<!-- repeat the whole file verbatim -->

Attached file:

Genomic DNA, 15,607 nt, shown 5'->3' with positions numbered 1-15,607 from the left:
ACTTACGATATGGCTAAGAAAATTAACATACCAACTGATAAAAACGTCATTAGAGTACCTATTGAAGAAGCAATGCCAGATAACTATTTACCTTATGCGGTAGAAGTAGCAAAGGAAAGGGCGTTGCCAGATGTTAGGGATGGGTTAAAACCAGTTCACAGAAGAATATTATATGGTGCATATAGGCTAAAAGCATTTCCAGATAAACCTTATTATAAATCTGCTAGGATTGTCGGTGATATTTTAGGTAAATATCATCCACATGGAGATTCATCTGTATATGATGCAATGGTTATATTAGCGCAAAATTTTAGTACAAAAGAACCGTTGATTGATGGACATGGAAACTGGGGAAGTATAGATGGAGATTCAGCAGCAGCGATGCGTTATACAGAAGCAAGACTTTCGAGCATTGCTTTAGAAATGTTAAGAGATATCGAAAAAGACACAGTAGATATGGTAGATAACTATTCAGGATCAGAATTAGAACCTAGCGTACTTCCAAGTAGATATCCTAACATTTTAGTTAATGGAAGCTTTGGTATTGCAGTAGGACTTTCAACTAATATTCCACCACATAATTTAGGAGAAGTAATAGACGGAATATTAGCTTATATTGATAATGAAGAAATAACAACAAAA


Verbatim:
Genomic DNA, 15,607 nt, shown 5'->3' with positions numbered 1-15,607 from the left:
ACTTACGATATGGCTAAGAAAATTAACATACCAACTGATAAAAACGTCATTAGAGTACCTATTGAAGAAGCAATGCCAGATAACTATTTACCTTATGCGGTAGAAGTAGCAAAGGAAAGGGCGTTGCCAGATGTTAGGGATGGGTTAAAACCAGTTCACAGAAGAATATTATATGGTGCATATAGGCTAAAAGCATTTCCAGATAAACCTTATTATAAATCTGCTAGGATTGTCGGTGATATTTTAGGTAAATATCATCCACATGGAGATTCATCTGTATATGATGCAATGGTTATATTAGCGCAAAATTTTAGTACAAAAGAACCGTTGATTGATGGACATGGAAACTGGGGAAGTATAGATGGAGATTCAGCAGCAGCGATGCGTTATACAGAAGCAAGACTTTCGAGCATTGCTTTAGAAATGTTAAGAGATATCGAAAAAGACACAGTAGATATGGTAGATAACTATTCAGGATCAGAATTAGAACCTAGCGTACTTCCAAGTAGATATCCTAACATTTTAGTTAATGGAAGCTTTGGTATTGCAGTAGGACTTTCAACTAATATTCCACCACATAATTTAGGAGAAGTAATAGACGGAATATTAGCTTATATTGATAATGAAGAAATAACAACAAAA